All the figures show that Capello's tired excuse is nothing more than that

Statistics reveal that England are better than average in May and June. Glenn Moore crunches the numbers

Fabio Capello blamed fatigue after England's 2-2 draw at Wembley on Saturday. "It is not my idea they are really tired. You can see on the pitch," he said, which translates from his idiosyncratic English to everyday language as: "I'm not making this up you know, you can see it for yourself. They're knackered".

We could. As they tried and failed to close down Switzerland in the final 10 minutes England's players looked leaden-footed and drained, physically and mentally.

Capello added: "I told you that during the training, they trained one hour really well, but the game is one-hour-and-a-half. The game we played in Switzerland [in September, won 3-1], the game we played in Wales [in March, won 2-0], we pressed, we won back the ball quickly. This time, this game, it was difficult. When you lose the ball, you need to win back the ball. We spend a lot of time [trying] to win back the ball. We are not so fresh. When we have the ball it is difficult because if you run 60kph, and others run 100kph, it is difficult to pass through. [So you make] passes back."

So concerned was Capello he did not use his third substitution until the 78th-minute as he feared a player would get cramp. Even then, he said, it was "a risk". But Euro 2012 is in the summer. Will he not face the same problem next year? "I don't know. We will try to find a solution. I hope so. The problem is not quality, it is energy."

It has long been accepted that England's footballers are tired in the summer after a long domestic and European season, and that the problem is made worse by a style of play which involves a lot of running after the ball and is poorly suited to warm weather. It is why Michel Platini once described English footballers as "lions in winter, lambs in summer," and yet results do not back this up and John Terry (left) said after Saturday's game: "We're certainly not going to use an excuse like that."

Since the turn of the Millennium – during which time most leading teams have regularly competed extensively in Europe as well as at home - England have played 133 internationals, winning 76, losing 25, which works out at winning 57.1 per cent, losing 18.7 per cent.

Thirty-two of these matches have been in June, most at tournaments which have all finished in failure to various degrees. Yet England have won 19 (57.6 per cent) and lost five (15.2 per cent). In a nutshell, England, tired they may be, nevertheless play marginally better in June than during the rest of the year.

It is not the only unexpected statistic. While it is no surprise that England are ordinary in August (rusty), but strong in September (still fresh, but in the groove) they are excellent in April and May, but poor in November.

The impressive May results are not entirely due to facing pre-tournament cannon fodder like Iceland and Jamaica, they include fixtures against Brazil and away to the United States. One factor is that at the end of the season an England manager gets more time to work with his players and develop a cohesion that was lacking on Saturday – hardly surprising given Capello has used 37 players in nine matches this season, including seven different centre-half combinations.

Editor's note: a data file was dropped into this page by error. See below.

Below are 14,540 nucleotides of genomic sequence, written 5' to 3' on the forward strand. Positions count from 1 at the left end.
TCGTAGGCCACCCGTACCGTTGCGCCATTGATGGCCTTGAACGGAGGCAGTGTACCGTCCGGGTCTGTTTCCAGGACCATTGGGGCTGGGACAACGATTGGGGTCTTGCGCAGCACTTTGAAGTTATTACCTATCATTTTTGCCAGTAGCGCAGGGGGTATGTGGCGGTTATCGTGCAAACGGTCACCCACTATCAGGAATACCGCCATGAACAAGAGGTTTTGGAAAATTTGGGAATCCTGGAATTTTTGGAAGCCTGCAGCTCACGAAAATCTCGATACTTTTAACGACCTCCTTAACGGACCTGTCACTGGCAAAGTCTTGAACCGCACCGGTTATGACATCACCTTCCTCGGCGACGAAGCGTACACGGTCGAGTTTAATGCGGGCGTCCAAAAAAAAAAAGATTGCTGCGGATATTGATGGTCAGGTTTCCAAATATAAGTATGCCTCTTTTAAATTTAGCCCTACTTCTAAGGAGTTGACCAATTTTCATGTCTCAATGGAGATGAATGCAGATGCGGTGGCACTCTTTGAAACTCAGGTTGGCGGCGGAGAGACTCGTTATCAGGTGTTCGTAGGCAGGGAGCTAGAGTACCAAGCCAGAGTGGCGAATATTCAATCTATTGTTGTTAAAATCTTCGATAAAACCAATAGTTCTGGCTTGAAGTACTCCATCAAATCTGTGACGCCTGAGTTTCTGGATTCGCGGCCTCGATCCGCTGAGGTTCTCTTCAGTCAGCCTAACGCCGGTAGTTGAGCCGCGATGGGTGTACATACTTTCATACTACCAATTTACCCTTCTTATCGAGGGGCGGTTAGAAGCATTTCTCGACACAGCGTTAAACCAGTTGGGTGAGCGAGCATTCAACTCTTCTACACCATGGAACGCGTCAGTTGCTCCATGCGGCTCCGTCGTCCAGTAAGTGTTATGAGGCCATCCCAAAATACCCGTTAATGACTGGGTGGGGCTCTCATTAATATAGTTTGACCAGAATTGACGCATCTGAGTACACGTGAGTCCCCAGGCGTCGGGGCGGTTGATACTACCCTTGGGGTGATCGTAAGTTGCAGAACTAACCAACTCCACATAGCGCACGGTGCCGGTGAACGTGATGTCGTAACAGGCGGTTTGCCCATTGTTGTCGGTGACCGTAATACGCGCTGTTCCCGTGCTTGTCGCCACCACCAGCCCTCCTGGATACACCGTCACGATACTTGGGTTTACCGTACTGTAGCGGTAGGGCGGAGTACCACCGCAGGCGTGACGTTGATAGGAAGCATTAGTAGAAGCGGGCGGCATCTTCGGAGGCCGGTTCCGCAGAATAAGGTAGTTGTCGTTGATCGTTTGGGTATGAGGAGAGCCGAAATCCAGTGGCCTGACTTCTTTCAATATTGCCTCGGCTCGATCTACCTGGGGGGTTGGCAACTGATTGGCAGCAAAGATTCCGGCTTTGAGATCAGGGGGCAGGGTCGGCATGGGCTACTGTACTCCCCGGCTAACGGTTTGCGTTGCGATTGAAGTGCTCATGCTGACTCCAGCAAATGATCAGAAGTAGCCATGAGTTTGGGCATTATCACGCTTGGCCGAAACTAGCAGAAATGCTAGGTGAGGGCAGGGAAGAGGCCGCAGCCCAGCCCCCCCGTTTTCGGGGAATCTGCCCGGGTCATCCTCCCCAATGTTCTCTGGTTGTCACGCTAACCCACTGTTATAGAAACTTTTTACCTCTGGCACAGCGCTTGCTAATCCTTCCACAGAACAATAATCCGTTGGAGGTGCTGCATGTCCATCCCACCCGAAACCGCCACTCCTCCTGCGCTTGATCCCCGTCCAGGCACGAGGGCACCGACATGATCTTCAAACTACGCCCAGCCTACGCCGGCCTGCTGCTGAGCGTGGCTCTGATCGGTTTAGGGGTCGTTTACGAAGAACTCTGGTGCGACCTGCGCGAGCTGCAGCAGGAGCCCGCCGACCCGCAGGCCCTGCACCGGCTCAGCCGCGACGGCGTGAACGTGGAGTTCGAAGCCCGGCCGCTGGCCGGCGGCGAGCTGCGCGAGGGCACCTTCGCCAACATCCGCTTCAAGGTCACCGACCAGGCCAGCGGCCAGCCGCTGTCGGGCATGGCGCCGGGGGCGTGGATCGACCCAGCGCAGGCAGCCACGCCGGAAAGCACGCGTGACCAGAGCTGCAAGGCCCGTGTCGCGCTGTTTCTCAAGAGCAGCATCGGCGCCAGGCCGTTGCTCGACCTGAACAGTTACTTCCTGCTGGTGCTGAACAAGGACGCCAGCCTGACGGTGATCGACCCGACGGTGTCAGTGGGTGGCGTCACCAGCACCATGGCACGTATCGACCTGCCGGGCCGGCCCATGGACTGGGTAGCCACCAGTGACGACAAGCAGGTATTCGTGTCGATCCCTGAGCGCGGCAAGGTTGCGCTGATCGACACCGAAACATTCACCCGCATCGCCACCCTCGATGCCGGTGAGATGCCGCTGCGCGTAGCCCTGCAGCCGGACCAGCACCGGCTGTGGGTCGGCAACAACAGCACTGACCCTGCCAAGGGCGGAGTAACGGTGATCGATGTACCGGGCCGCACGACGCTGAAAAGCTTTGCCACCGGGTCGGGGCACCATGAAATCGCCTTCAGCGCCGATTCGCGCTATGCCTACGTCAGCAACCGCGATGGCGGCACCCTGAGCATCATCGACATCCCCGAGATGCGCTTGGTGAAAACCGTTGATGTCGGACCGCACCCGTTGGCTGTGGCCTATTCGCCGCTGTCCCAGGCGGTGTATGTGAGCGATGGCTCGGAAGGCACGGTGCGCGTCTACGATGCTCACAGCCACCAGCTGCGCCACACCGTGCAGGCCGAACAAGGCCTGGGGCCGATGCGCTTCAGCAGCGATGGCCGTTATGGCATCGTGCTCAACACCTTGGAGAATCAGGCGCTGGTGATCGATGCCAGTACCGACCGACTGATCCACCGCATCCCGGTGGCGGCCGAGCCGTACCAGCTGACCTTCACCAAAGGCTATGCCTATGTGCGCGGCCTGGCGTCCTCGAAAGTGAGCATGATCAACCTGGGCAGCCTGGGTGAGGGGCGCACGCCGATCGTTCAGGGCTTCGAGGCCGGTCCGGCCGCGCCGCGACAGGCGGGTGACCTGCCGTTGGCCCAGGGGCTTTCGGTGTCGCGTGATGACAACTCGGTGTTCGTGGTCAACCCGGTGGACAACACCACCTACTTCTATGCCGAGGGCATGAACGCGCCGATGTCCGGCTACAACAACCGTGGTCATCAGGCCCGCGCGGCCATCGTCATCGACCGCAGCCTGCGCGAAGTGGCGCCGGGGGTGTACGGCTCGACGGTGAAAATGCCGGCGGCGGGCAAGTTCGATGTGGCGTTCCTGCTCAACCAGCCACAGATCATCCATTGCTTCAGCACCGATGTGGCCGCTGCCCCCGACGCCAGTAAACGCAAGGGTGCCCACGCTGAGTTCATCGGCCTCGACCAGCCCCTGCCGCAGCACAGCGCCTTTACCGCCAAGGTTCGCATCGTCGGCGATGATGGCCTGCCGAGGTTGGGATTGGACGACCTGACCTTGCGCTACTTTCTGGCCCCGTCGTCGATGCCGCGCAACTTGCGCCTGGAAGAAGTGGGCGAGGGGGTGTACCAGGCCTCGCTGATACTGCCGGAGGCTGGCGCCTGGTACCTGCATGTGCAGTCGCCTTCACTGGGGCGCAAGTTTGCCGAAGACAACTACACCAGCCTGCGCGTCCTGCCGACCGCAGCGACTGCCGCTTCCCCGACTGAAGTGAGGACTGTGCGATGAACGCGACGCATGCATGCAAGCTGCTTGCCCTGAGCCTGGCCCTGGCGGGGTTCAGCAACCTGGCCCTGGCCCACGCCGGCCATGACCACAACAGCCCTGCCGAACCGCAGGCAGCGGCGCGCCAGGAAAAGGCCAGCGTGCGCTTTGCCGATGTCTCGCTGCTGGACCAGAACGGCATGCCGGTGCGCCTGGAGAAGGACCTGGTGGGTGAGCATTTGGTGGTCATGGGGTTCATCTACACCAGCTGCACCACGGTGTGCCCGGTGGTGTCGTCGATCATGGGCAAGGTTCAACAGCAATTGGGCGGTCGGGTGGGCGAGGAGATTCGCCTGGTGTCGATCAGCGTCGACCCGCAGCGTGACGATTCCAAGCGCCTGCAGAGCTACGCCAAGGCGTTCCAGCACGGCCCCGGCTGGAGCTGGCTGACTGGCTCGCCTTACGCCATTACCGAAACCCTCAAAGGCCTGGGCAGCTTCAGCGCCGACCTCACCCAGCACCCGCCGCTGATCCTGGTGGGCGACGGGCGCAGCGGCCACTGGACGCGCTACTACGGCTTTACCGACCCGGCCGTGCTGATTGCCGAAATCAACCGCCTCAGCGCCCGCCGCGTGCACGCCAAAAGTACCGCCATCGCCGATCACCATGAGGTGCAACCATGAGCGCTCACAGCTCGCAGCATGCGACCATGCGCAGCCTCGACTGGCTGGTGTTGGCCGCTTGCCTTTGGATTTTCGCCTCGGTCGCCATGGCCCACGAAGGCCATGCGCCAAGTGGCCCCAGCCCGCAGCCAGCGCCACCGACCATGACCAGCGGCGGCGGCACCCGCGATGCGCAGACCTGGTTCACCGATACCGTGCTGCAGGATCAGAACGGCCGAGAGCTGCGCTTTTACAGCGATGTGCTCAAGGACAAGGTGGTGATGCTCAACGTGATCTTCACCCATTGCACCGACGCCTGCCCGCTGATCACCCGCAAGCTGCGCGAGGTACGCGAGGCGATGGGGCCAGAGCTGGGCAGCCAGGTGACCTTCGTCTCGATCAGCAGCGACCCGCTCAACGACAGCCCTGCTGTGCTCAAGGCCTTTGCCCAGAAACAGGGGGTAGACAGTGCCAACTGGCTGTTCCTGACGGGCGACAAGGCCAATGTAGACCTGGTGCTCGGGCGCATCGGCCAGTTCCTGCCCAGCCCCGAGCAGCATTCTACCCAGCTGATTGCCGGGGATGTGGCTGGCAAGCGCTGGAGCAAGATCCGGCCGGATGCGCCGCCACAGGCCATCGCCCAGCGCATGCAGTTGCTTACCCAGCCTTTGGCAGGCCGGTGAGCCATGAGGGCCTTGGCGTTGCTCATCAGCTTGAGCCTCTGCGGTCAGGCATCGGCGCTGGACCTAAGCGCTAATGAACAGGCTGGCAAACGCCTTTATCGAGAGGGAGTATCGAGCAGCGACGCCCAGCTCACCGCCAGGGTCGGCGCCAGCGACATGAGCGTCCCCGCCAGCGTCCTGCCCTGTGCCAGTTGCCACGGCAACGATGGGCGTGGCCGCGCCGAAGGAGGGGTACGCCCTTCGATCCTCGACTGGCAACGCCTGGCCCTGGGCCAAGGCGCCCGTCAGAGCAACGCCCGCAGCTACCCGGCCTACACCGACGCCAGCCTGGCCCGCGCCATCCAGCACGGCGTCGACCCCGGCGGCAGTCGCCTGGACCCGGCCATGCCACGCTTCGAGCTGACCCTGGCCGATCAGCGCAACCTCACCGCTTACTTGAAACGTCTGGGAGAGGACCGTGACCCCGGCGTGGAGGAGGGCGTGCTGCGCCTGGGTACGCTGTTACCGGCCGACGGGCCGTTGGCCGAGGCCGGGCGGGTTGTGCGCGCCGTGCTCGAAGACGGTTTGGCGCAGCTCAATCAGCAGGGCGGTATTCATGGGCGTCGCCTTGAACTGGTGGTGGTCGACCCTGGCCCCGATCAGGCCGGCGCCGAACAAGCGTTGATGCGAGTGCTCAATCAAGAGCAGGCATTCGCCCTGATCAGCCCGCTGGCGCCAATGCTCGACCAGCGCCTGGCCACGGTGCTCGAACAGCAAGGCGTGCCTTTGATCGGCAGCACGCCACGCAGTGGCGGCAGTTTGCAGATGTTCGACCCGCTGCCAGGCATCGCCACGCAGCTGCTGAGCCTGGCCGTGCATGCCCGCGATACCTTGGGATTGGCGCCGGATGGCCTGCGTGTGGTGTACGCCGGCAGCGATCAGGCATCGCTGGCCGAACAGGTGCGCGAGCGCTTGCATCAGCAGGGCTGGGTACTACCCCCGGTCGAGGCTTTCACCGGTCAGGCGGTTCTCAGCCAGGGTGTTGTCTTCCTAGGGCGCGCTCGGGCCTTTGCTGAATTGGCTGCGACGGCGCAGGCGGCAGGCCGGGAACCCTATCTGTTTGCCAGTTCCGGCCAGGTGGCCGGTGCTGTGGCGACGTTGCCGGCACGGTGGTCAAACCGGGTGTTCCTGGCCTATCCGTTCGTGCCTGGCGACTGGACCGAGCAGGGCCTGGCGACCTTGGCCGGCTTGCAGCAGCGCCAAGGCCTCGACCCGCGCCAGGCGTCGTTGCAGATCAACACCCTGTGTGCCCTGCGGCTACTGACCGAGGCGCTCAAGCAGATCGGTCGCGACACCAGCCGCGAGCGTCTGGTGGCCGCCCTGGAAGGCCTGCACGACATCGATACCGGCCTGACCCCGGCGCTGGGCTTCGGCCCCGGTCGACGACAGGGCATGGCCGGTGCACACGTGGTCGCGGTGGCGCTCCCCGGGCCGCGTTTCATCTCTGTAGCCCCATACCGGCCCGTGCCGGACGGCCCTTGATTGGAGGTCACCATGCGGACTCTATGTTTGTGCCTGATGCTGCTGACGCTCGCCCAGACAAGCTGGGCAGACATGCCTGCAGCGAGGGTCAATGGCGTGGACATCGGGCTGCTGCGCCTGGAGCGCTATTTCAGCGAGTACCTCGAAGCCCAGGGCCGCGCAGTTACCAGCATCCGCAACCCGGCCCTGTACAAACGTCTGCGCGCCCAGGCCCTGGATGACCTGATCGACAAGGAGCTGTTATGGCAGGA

The balance Capello has to strike, should England qualify for Euro 2012, is between making his players do the necessary hours on the training pitch, and allowing them much-needed rest.

Capello may, incidentally, be cheered by another surprise statistic. Despite Saturday's draw his win-percentage remains higher than any previous England manager at 64.8 per cent, ahead of Sir Alf Ramsey (61.1 per cent) and Glenn Hoddle (60.7 per cent).

Darren Bent's miss: Was it England's worst ever?

Jeff Astle

Brazil 1-0 England, World Cup, group stage, 1970

Following a mix-up in the Brazilian defence, the ball falls to Jeff Astle, on his favoured left foot and completely unmarked near the penalty spot, but the West Bromwich striker hurriedly skews his shot wide. England went on to qualify from the group behind Brazil.



Kevin Keegan

England 0-0 Spain, World Cup second round, 1982

Having come on as a substitute with England needing two goals to reach the semi-finals, Kevin Keegan squandered a free header from six yards out. It was the last time Keegan played for England.



Gary Lineker

Argentina 2-1 England, World Cup quarter-final 1986

With three minutes of the game remaining, and England needing an equaliser to send the game into extra time, John Barnes sends in a cross from the left, which goalkeeper Nery Pumpido fails to deal with, leaving Gary Lineker to dive in from three yards out. However, confronted by two defenders, the ball evades the striker, who picks up an injury in the process.



Alan Shearer

England 0-0 Spain (England won 4-2 on penalties), Euro '96 quarter-final

Deep into the second half, and after a fine counter-attacking move, Paul Gascoigne crosses low into the area for Alan Shearer, who slides in to meet the cross four yards out for what looked like a certain goal, but somehow he hits the ball over the bar. It did not knock Shearer's confidence too much, however; he finished the tournament as top scorer.



And the most agonising...

Paul Gascoigne

England 1-1 Germany (Germany won 6-5 on penalties), Euro '96 semi-final

With the game stretched in extra time, Shearer volleys a cross into the area past goalkeeper Oliver Kahn. The advancing Gascoigne desperately stretches out a leg, but misses the ball by inches. England go on to memorably lose on penalties.

Voices